Talking about gangs with Aasim Saied. Over the past decade gang activities have grown immensely. Gangs are known for having high levels of violence and criminal activities. Gangs know that in order to survive they must recruit new members and they do so by enticing the teenagers in their neighborhoods. Teenagers often struggle with money or social acceptance and gangs do what they can to provide that in what appears to be an easy manner. They lure the teenagers in and convince them that committing crimes is worth the pay out of having the material items they want without working like a slave for minimum wage. Gangs present such a significant problem that there are programs created just to try to educate kids about gangs and discourage them from joining. There are programs to keep kids off the streets so the gangs cannot prey on them.
Gangs are active in every single state. Gangs know no borders and are not limited to big cities as many would believe. Gangs will often send members who are well- known by police into new, smaller communities to expand their gang’s regions. Small towns are not safe either. Gangs significantly increase the crime level where they dwell. From tagging and petty theft, to muggings, robberies and murders, gangs do it all. Teenagers are at the highest risk to be recruited to gangs. Teenagers of low income families who want more material items, teenagers who are insecure and lack a sense of family, teenagers who want to break away from the restrictions of a traditional family and be on their own: they are all at risk. In Colorado it was found that only 14% of teens are in gangs. However, those 14% commit 89% of the crimes committed in Colorado. Gangs look towards the younger, more naïve members to commit the criminal crimes due not only to their susceptibility but also because of the fact that the penalty for minors is often significantly less.
With over one million known gang members in 2009, 40% of those members were teenagers under the age of 18. Many of these teens who partake in gang activities end up in jail, simply because they do most of the dirty work within the gangs. Of the teens that end up in prison, whether it is juvenile hall or adult jail, 85% are male and only 15% female. The large difference in the male/female percentages is because of the limitations gangs place on women. Approximately 60% of the known gangs in America do not allow women to become active members of the gang. Of those women officially initiated into the gang, many are the girlfriends of male members and their role is the caregiver. The percentages of gangs that encourage girls to participate in the criminal and violent aspects of gang activity are very low.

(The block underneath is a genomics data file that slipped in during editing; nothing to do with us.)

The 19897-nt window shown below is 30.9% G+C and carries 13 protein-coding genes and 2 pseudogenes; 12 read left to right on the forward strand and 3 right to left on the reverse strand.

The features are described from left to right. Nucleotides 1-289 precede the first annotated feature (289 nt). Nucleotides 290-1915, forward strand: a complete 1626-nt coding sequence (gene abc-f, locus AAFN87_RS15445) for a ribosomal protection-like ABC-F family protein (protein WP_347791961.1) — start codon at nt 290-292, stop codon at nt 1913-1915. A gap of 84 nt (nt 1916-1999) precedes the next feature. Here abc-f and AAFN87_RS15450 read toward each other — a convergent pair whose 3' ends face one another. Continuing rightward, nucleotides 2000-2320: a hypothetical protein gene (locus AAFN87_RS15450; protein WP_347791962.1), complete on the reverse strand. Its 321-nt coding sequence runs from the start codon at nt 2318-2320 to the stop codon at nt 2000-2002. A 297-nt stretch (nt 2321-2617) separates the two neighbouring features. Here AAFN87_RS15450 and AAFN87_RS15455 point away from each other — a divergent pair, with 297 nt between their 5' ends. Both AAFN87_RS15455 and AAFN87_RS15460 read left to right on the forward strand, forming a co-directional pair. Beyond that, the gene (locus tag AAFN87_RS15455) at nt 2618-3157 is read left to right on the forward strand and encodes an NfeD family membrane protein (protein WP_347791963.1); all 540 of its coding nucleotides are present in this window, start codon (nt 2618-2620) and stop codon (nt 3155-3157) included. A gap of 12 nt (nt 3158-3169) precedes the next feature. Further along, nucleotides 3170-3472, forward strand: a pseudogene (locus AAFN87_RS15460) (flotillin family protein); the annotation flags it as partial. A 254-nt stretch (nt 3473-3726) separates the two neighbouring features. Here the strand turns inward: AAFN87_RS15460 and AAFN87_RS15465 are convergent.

In the entire U.S. there are 400,000 known gang members that are teens. Many programs and organizations are in place to try to prevent teens from joining gangs. Aasim Saied is involved in one of these organizations that are called Saving All Kids. The goal of Aasim Saied and the other participants of Save All Kids are to try to educate teens about the dangers of gang involvement and how to not become another statistic. Aasim Saied and his fellow Saving All Kids participants work every day trying to better the lives of teens so that they may not find themselves joining gangs.
Within the past five years, teens who have become involved in gangs have spiked. No statistics can explain why this has happened, although there is always speculation. The fact is that teens who become involved in gangs are at a significantly higher risk of ending up in prison. Not only does teen gang involvement increase the chances of ending up in prison, but it also increases the chances of either being killed yourself or knowing someone that has been murdered.
Witnessing violence, partaking in violent crimes and illegal activities are all a part of gang life and the gang mentality. With people like Aasim Saied, the statistics of teen involvement in gangs will drop. No teen should end up in prison, or killed, because of gangs. Aasim Saied knows the staggering statistics re teen gang members and he is working tirelessly to get at-risk teens off the street.